Plastics are not bad; it’s plastic pollution that is the problem – this was a common message during a panel discussion over the state of plastic pollution in the country.
A panel, which included thought leaders from business and industry, government and academia, took part in this discussion at Kirstenbosch’s Centre for Biodiversity and Conservation on Thursday March 12, hosted by the International Ocean Institute in partnership with national PET plastic recycling body PETCO.
Dr Tony Ribbink, founding trustee of Sustainable Seas Trust and director of the African Marine Waste Network, believes the zero plastics to sea programme can work, but only if everyone collaborates.
“No single organisation can solve these problems. We need to work with key role-players, especially municipalities if we are to stem the tide,” he said.
Dr Ribbink said it was essential to focus on catchment areas, as well as education and capacity building. Among the issues that need to be dealt with, according to Dr Ribbink, are the perceptions around recyclable plastics, how the messages are communicated and issues around policies.
Alison Davidson, from the City of Cape Town’s solid waste department, said government needed to look at how it could supplement sustainable procurement as the state was the largest procurer of goods.
“We need to implement sustainable green procurement systems programme to promote a circular economy.”
Another common theme during the discussion, was the concept of designing for recycling. Douw Steyn, the sustainability director of Plastics SA, said 360 million tons of plastics were produced in 2018, with 1.5 million tons produced locally.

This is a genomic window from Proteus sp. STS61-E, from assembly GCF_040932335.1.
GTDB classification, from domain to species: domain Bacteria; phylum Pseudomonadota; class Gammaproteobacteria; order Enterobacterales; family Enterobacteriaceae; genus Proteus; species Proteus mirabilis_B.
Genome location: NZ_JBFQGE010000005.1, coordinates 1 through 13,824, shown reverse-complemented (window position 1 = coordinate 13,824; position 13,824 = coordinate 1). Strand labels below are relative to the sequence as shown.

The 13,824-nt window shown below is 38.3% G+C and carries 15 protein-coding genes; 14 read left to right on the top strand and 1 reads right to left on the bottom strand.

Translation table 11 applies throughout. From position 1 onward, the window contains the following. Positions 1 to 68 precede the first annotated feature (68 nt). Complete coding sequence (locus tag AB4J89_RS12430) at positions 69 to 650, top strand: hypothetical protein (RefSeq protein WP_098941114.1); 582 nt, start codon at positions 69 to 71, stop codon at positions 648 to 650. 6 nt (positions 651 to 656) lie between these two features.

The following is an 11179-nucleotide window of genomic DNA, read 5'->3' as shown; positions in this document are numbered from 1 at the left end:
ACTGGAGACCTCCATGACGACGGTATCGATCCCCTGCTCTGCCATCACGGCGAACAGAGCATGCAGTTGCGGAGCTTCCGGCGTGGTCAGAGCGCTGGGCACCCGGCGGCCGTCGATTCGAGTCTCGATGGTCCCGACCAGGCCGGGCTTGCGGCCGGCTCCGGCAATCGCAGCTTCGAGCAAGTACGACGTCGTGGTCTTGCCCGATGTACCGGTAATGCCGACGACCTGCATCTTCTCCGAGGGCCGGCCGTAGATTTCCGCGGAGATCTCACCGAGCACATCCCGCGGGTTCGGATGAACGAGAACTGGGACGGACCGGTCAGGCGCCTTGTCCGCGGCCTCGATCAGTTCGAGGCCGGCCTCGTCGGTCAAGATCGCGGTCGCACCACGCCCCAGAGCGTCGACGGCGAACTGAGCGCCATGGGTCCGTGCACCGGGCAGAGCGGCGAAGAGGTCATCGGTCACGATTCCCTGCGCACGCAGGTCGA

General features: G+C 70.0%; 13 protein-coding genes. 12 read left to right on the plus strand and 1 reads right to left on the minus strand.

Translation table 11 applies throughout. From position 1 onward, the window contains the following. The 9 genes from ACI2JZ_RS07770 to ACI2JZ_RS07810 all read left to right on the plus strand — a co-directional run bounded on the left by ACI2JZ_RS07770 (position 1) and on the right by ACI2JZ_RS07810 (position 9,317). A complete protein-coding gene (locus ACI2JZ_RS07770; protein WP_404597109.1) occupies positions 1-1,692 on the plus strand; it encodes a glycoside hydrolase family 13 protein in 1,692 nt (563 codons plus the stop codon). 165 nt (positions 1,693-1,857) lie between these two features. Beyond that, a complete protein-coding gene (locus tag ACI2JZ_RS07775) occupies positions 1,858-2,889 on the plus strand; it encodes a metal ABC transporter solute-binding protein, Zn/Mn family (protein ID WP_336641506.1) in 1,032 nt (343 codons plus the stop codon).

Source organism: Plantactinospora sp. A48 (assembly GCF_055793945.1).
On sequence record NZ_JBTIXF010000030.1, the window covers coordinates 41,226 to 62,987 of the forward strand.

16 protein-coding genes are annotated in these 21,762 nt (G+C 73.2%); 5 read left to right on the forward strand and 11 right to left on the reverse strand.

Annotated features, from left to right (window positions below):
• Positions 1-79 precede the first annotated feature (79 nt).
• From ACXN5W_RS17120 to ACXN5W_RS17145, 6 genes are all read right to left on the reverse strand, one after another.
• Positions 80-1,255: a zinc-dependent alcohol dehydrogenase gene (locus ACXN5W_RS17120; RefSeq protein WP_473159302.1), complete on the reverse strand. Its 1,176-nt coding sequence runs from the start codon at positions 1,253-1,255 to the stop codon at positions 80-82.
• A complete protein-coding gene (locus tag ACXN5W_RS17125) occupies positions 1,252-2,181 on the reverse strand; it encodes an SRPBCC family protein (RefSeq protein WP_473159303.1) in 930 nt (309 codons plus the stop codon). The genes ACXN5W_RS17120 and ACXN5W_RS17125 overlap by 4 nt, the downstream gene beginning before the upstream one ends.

He said the design-for-recycle concept would help the country to move forward in a more sustainable way.
Mr Steyn said they were working on a guideline for the design of recyclable goods.
Dr Suzan Oelofse, principal researcher at the Council for Scientific and Industrial Research, said there should be more clarity around recyclable products in the coming months, as well as more information available on products in line with the South African Plastics Pact (SAPP).
The SAPP seeks to eliminate unnecessary and problematic single-use plastic packaging; make sure all plastic packaging is reusable, recyclable or compostable; and increase the collection and recycling of plastic packaging.
“Retailers will be rolling out this system, which will help one to define recyclable products and provide much clearer communication,” she said.
Lizelle Coombs, CEO of Angels Resource Centre, an organisation that offers business and life-skills training programmes, said they had created about 3 000 jobs through their recycling initiatives but they faced a problem when it came to industry.
“On one end, we have managed to create jobs, but industry is not prepared to collect or provide transport to take for recycling. We are faced with a situation of having all these items but not knowing what to do with them.”
Ms Coombs said the issue of recycling needed to be changed at an industry level and more education around the type of recyclables was needed.